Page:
Tuesday, February 9, 2016

The Knights of Diedelsheim

I'm working my way, slowly, through the history of my Heimesdorf. I wanted to share here what I learn along the way. Considering that I'm only to page 41 and I leave for Germany in six weeks, I doubt I'll be able to finish the book.

My German isn't great, and it's a laborious process, translating page after page--especially since a lot of the vocabulary is covering obscure Medieval terms that I've never seen before.

On page 41 of Diedelsheim, I learn about the village in the 14th and 15th centuries. One of the first things that strike me are the various spellings of the village's name. In 1346, the village shows up on records as "Dydelsheim" (39), and "Dietensheim" (40). I have even found a reference to "Dyttisheim" (41) in the book.

My last name is "Dittes," a strange, Latin-sounding name that comes from this village, although the earliest ancestor I know of spelled his name "Dittiß" and moved to the Kraichgau from a village in the Black Forest, south of there. A pastor in the local church changed the spelling to "Dittes" in the 1770s, and it has stayed that way ever since.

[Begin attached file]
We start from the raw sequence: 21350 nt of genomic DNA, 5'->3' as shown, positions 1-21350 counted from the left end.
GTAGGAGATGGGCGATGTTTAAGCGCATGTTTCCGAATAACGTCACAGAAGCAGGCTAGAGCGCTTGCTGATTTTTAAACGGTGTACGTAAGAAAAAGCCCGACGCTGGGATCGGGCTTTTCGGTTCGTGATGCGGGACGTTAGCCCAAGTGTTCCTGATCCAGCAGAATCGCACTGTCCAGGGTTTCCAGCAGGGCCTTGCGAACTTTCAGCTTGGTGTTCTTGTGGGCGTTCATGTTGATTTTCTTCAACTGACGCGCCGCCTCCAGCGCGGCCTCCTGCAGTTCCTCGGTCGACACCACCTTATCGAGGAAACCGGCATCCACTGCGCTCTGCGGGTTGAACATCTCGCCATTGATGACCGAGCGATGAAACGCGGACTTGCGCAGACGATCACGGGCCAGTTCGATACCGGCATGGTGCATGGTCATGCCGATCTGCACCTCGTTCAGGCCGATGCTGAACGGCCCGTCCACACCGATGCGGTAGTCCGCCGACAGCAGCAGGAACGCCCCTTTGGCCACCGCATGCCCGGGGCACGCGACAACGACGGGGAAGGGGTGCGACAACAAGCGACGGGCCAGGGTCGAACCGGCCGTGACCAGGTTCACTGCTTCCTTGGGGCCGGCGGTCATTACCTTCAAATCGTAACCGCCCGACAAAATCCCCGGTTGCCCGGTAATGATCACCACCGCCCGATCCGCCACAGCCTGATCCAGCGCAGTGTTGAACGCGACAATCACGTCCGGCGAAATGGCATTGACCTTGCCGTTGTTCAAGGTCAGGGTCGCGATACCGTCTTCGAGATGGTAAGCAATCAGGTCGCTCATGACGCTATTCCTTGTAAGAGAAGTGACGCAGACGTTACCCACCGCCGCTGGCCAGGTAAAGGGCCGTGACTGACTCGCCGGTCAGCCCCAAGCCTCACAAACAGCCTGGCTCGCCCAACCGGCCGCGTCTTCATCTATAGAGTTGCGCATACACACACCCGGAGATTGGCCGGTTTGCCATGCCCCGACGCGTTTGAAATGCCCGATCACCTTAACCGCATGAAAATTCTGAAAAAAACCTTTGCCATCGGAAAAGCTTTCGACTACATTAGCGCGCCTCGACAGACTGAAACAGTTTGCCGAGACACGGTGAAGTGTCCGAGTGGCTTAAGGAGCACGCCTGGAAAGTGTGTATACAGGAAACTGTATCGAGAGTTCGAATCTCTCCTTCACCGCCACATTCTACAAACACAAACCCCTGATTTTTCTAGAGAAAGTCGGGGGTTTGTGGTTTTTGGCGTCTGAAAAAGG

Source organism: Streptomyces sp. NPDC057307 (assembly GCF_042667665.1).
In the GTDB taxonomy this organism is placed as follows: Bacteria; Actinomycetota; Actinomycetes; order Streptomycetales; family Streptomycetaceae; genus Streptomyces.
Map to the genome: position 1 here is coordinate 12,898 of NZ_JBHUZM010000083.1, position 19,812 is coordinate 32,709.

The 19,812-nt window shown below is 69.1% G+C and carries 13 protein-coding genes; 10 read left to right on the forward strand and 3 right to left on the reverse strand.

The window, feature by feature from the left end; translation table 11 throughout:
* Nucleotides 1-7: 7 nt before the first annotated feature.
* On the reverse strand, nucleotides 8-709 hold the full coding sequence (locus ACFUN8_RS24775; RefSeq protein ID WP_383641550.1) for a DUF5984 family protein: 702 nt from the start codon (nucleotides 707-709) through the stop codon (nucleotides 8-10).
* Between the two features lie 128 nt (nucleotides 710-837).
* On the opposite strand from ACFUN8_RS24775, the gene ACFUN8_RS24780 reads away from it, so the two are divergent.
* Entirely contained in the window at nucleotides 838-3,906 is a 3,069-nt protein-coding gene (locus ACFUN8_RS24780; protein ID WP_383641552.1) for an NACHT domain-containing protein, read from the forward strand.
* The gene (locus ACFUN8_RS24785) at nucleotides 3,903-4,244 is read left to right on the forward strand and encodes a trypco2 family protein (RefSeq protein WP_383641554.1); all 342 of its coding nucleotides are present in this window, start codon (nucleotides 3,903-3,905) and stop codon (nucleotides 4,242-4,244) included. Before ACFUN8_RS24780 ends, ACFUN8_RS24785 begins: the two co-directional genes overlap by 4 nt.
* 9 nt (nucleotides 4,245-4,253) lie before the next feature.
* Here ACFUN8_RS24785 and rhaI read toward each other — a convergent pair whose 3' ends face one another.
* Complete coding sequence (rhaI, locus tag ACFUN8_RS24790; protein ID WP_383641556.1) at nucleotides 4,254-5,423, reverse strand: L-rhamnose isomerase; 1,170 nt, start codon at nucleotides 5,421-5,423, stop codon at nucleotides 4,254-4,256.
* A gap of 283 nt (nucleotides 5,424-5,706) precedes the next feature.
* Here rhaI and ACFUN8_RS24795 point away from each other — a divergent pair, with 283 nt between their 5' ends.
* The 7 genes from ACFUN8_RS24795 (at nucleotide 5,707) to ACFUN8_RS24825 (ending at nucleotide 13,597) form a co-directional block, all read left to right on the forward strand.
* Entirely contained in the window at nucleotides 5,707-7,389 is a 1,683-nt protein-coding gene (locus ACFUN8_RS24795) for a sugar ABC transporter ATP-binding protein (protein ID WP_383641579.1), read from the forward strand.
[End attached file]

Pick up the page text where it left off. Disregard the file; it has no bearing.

As my dad and I have reviewed letters sent back and forth between an American Dittes and German Ditteses after the war, we have seen speculation that our surname isn't a place name, but a derivation of "son of" a name beginning with D.

Well, I found such a name on this page. Three brothers of Massenbach laid claim to parts of the village in 1334: Peter, Heinrich and Diether von Massenbach. (I'm lucky to know enough German vocabulary to look on a map for Massenbach, not in a dictionary.) These knights managed properties in the area for several decades.

The author, Otto Bickel, has found vassalage records from this era. The record passed from Heinrichh von Massenbach to Count Wilhelm von Katzenelbogen (Count William of the Cat's Elbows) includes;

  • 9.5 measures of wheat (Korn)
  • 9.5 measures of oats (Hafer)
  • 17 hens
  • 5 geese
  • 4.5 pounds of oil
  • 1/2 quarter of salt
  • (I'm not sure what "16 Schilling Heller weniger 4 Heller" would be. Candles? It seems like something to do with light.)

Besides the counts of Katzenelnbogen (still a town with a lovely castle to the north of Diedelsheim), the village also belonged to the bishops of Speyer and the counts of Hesse at various times.

A final feudal record on the page recorded the transfer of the loan on the village from Count Wilhelm von Katzenelnbogen to Hans Triegel von Öwisheim on 24 December 1363. Triegel would later purchase the land outright in 1372.

How did I do? I'll paste an image of the page below. Let me know what I missed.


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